Last week, Sen. Al Franken (D-Minn.) introduced an amendment to the Defense Appropriations Bill that would ban the practice of committing employees to arbitration in the case of assault. The legislation was inspired by the story of Jamie Leigh Jones and is currently pending in the Senate.

Jones was a 19-yr-old employee of defense contractor KBR stationed in Iraq who was gang raped by her co-workers and imprisoned in a shipping container when she tried to report the crime. Her father and congressman worked together to secure her safe return to the United States, but once she was home, she learned a fine-print clause in her KBR contract banned her from taking her case to court, instead forcing her into an “arbitration” process that would be run by KBR itself.

“Arbitration is conducted behind closed doors, doesn’t allow you a jury of your peers, and fails to establish precedent,” said Sen. Franken. “Many of our nation’s most cherished civil rights were established by individuals bringing claims in court. Arbitration has its place in our system, but handling claims of sexual assault and egregious violations of civil rights is not its place.”
The amendment seeks to narrowly target the most egregious violations and applies to defense contracts, many of which are administered abroad, where women are the most vulnerable and least likely to have support resources. The amendment will apply to many contractors that have already demonstrated their incompetence in efficiently carrying out defense contracts, and have further demonstrated their unwillingness and their inability to protect women from sexual assault.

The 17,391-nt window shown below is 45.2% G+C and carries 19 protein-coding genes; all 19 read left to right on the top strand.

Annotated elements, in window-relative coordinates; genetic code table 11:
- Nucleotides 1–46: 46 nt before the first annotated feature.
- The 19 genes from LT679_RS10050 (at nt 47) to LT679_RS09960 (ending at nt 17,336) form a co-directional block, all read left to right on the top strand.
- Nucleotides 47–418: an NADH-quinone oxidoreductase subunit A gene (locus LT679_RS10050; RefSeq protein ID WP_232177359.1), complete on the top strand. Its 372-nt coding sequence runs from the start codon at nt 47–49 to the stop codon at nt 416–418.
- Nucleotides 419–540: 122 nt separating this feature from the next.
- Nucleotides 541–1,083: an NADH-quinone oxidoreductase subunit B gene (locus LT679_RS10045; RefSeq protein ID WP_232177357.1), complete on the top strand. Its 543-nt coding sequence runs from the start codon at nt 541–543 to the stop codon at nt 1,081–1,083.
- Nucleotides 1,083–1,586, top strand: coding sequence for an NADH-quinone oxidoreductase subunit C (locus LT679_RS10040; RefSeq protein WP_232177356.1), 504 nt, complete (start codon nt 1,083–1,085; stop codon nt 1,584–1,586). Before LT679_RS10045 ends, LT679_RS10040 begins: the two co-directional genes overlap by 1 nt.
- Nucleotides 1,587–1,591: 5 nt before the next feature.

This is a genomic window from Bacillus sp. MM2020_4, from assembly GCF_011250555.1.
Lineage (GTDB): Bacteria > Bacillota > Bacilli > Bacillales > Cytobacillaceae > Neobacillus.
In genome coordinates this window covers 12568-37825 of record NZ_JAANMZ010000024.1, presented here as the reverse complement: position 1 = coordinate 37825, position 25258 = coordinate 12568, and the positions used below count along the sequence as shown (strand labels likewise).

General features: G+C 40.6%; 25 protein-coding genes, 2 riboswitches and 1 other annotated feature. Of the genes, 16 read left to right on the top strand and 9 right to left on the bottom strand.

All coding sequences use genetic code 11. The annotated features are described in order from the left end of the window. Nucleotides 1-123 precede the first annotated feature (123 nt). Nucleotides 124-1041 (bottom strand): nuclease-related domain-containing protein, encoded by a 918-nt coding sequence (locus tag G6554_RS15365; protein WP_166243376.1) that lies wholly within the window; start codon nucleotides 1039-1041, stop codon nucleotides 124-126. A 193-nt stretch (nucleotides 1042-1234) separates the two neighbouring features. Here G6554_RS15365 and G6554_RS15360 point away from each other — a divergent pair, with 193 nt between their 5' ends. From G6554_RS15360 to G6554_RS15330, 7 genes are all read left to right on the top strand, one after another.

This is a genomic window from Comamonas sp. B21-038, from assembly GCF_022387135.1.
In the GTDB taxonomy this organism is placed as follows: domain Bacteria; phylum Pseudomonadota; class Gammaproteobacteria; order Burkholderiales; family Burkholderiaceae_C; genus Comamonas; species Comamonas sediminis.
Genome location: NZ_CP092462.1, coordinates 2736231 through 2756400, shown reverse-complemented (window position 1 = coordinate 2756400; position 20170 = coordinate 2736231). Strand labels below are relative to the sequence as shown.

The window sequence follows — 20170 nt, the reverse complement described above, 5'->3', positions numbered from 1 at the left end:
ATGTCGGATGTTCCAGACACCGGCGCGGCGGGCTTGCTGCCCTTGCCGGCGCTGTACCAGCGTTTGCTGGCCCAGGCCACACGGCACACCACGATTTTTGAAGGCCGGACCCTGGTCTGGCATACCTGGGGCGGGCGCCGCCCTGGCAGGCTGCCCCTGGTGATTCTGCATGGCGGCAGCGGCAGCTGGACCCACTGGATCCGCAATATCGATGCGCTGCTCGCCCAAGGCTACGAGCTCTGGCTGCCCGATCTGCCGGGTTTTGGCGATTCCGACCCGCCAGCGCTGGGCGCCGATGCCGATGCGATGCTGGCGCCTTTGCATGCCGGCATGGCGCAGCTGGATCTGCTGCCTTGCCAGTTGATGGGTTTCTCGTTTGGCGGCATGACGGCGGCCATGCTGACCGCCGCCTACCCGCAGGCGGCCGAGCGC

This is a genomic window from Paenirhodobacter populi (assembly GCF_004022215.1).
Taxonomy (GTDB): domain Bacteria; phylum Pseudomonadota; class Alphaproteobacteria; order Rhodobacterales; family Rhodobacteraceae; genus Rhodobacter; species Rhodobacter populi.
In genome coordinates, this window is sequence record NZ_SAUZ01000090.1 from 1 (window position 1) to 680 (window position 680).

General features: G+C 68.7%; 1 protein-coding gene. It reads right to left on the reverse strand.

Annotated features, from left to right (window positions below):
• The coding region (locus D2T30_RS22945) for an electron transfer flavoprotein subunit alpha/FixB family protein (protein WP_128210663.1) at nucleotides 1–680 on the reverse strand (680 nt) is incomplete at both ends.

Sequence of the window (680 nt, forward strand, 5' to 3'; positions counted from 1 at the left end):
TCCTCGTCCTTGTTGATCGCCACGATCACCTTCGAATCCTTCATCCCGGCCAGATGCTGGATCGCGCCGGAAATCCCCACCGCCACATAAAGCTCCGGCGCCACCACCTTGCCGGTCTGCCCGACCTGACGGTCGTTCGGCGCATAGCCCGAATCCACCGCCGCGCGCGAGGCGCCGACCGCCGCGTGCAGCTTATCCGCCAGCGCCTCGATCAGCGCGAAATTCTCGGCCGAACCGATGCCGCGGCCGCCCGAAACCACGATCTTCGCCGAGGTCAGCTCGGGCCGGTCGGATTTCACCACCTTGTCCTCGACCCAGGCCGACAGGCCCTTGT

Several organizations have endorsed Sen. Franken’s amendment, including Minnesota NOW, the National Alliance to End Sexual Violence (NAESV), the National Coalition Against Sexual Assault, the Sexual Violence Center, Legal Momentum, National Employment Lawyers Association, the Leadership Council on Civil Rights, the Consumers Union, the National Association of Consumer Advocates, the Lawyers Committee for Civil Rights Under Law, and US PIRG.
“This amendment reflects a critically important step in safeguarding the rights of those who have experienced discrimination in the form of sexual violence, harassment and stalking,” said Donna Dunn, Executive Director of the Minnesota Coalition Against Sexual Assault. “We know that justice for victims of violence often seems elusive. It is very important that each person have the right to assess and choose the options that they believe best fit their needs. This amendment is a giant step in that direction.”
“No survivor of sexual assault should be denied the ability to seek justice,” said Terri Poore, Policy Chair of NAESV. “Asking a victim to enter into arbitration with someone who raped her or a company that wouldn’t protect her is outrageous and sends a clear message that such violence is simply not taken seriously.”